A top military official says the United States will still be able to stop terror rising in "ungoverned" spaces, despite active troop reduction in the Middle East.
General Kenneth Franklin McKenzie, Commander of US Central Command, said the American military is "in execution of a plan" to reach a national presence of 4,500 in Afghanistan by November.
Connecting with several journalists on a video call, the general made the announcement from Iraq, a country from which 2,200 American personnel with withdraw by the end of September.
There are fears carrying out US President Donald Trump’s promise to remove troops from "endless wars" could leave behind power vacuums - leading to the emergence of hostile Islamist terror groups.
In Afghanistan, a peace deal between the US and the Taliban signed in February has yielded limited promise.
"The Taliban has still not shown conclusively that they're going to break with al-Qaeda," said Gen McKenzie, adding that decreased violence toward the US and coalition forces is overshadowed by "pretty high tempo" attacks on the Afghan National Security Forces they have been training.
Crucially, the 2020 peace agreement also detailed a prisoner swap between the Taliban and the Iraqi government, though the latter party was not present for the signing of the deal – leading to stalled progress.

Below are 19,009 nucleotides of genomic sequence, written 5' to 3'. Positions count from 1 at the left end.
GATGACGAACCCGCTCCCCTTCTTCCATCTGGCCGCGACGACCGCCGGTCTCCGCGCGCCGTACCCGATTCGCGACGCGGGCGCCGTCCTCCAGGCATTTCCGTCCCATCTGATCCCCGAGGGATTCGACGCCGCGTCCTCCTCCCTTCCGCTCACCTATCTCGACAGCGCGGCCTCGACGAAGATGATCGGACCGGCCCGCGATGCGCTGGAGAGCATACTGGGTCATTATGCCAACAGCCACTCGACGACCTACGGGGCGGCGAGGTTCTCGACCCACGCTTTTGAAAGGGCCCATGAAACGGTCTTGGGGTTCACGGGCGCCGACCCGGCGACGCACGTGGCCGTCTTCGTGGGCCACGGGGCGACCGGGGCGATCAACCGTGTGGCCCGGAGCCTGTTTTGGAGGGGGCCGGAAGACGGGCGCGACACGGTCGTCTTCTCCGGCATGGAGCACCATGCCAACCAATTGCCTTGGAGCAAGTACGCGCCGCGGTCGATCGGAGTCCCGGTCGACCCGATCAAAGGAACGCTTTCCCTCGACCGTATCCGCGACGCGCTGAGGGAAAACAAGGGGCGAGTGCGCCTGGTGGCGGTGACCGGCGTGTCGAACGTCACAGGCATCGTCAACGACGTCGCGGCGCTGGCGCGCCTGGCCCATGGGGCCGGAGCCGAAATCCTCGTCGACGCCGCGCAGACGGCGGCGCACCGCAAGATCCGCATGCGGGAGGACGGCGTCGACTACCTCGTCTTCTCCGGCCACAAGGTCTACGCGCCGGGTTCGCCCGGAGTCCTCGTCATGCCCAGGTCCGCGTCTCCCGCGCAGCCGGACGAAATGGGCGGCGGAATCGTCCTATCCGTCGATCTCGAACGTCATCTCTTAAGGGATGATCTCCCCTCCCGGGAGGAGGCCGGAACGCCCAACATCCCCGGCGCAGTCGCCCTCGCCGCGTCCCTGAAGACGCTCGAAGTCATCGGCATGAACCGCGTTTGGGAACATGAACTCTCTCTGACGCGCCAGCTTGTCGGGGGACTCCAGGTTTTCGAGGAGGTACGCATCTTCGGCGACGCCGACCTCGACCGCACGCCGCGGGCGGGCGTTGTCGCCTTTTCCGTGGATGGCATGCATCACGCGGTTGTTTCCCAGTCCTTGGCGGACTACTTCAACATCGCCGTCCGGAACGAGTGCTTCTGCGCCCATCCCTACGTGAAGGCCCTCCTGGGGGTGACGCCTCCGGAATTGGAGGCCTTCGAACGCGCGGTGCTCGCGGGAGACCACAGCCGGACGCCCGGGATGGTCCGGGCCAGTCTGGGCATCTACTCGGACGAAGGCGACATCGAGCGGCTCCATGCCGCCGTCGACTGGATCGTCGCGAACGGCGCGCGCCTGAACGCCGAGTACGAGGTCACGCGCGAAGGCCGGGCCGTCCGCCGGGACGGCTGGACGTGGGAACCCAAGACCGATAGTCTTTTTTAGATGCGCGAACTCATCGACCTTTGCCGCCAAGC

The general cited "worrisome" but not "concrete" evidence surrounding reports of Russian bounties on American soldiers in Afghanistan, admitting neither the Russians nor Iran wish the US well in the strategic country.
Despite this, the top US Middle East commander remained confident in the decision to further deplete troops numbers by November, whilst simultaneously calling for the Taliban to uphold its end of the peace deal.
Gen McKenzie said reducing the size of the US force in Afghanistan must not enable terror groups to use the land left behind as a launchpad for attacks on the West.
"Our first task in Afghanistan is making sure that neither al-Qaeda nor ISIS [have] the ability to generate in ungoverned spaces attacks against the homeland of the United States or those of our allies and partners," he said.
"We can continue to do that at the number and troop level we've got now."
Cover Image: US 48th Infantry Combat Team in Kapisa Province, Afghanistan in 2019 (Picture: US Department of Defense).